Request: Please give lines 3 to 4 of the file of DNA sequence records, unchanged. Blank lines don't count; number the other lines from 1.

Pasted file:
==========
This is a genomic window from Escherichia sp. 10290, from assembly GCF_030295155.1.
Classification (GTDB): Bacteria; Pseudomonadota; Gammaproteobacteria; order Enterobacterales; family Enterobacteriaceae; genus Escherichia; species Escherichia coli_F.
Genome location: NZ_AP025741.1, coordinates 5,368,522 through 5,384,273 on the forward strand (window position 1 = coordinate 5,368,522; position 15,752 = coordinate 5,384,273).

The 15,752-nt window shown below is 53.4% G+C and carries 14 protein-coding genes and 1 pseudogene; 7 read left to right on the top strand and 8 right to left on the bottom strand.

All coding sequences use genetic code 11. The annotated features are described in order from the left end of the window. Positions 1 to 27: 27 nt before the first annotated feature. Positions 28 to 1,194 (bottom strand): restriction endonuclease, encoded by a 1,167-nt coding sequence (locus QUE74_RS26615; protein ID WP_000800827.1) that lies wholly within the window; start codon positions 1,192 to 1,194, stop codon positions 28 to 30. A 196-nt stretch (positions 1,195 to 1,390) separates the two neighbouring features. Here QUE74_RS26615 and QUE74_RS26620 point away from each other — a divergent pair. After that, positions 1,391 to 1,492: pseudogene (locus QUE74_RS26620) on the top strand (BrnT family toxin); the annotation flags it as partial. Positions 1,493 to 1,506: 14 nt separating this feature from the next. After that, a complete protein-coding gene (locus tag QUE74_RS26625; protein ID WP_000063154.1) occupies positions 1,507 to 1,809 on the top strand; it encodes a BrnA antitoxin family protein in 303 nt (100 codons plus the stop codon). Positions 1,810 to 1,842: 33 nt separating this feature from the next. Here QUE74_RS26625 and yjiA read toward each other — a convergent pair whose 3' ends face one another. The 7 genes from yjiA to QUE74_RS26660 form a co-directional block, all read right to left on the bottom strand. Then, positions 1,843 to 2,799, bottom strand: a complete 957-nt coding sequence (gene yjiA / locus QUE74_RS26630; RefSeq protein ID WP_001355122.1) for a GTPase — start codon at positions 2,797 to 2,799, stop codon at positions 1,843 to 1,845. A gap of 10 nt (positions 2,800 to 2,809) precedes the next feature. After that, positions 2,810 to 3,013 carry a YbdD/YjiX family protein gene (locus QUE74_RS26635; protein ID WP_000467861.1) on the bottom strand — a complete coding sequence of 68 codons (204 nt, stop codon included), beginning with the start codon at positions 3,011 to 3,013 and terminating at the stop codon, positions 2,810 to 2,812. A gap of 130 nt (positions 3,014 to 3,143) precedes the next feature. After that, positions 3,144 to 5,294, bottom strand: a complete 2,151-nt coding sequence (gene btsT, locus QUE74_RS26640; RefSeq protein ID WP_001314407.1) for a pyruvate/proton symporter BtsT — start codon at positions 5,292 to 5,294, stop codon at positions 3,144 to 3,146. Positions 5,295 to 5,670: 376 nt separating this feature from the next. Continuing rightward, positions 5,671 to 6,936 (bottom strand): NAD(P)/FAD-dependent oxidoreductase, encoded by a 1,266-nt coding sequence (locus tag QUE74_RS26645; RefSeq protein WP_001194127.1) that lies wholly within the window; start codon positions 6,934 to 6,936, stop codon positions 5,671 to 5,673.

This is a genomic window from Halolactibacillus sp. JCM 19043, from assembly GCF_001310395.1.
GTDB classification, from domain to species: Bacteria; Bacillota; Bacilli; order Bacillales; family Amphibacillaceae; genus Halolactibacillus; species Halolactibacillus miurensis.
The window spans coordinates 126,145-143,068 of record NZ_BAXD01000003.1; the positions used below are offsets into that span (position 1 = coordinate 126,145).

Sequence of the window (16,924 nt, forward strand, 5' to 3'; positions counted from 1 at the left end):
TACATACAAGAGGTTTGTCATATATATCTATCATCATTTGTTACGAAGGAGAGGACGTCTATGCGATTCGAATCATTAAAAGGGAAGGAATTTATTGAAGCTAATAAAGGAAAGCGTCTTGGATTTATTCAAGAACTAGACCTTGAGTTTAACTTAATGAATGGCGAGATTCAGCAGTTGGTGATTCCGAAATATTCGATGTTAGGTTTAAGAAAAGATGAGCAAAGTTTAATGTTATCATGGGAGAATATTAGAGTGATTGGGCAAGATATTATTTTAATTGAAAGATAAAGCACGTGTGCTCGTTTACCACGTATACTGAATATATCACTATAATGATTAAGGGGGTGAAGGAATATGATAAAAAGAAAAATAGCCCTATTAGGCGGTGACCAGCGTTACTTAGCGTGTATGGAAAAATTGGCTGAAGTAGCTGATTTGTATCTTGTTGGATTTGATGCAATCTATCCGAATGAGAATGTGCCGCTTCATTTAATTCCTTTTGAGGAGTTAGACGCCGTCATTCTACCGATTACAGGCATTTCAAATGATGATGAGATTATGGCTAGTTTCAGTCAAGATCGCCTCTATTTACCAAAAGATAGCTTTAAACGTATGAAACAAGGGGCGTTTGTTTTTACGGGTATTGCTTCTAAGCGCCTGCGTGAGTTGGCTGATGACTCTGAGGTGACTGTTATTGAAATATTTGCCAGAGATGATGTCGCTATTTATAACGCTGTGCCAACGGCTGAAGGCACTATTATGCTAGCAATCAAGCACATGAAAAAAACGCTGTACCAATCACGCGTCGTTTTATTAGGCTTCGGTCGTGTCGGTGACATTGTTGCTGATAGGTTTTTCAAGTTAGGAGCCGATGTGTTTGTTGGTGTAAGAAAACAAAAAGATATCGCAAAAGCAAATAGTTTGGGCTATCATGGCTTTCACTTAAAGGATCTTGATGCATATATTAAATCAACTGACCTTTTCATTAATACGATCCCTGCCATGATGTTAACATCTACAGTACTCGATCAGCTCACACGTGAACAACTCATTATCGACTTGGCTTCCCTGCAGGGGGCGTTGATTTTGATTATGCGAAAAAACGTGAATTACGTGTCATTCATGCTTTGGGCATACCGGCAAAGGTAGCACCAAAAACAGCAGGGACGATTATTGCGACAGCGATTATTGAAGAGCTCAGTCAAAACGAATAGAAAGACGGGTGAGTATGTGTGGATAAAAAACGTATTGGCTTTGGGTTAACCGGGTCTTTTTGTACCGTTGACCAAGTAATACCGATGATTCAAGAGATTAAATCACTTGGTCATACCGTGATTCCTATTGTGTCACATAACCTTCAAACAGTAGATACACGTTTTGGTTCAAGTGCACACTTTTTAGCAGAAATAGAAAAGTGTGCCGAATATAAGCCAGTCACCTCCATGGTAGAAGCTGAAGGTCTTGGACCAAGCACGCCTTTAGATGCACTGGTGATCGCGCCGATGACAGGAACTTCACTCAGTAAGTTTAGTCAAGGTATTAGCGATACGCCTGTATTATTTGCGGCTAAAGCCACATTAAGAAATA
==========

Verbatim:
Genome location: NZ_AP025741.1, coordinates 5,368,522 through 5,384,273 on the forward strand (window position 1 = coordinate 5,368,522; position 15,752 = coordinate 5,384,273).

The 15,752-nt window shown below is 53.4% G+C and carries 14 protein-coding genes and 1 pseudogene; 7 read left to right on the top strand and 8 right to left on the bottom strand.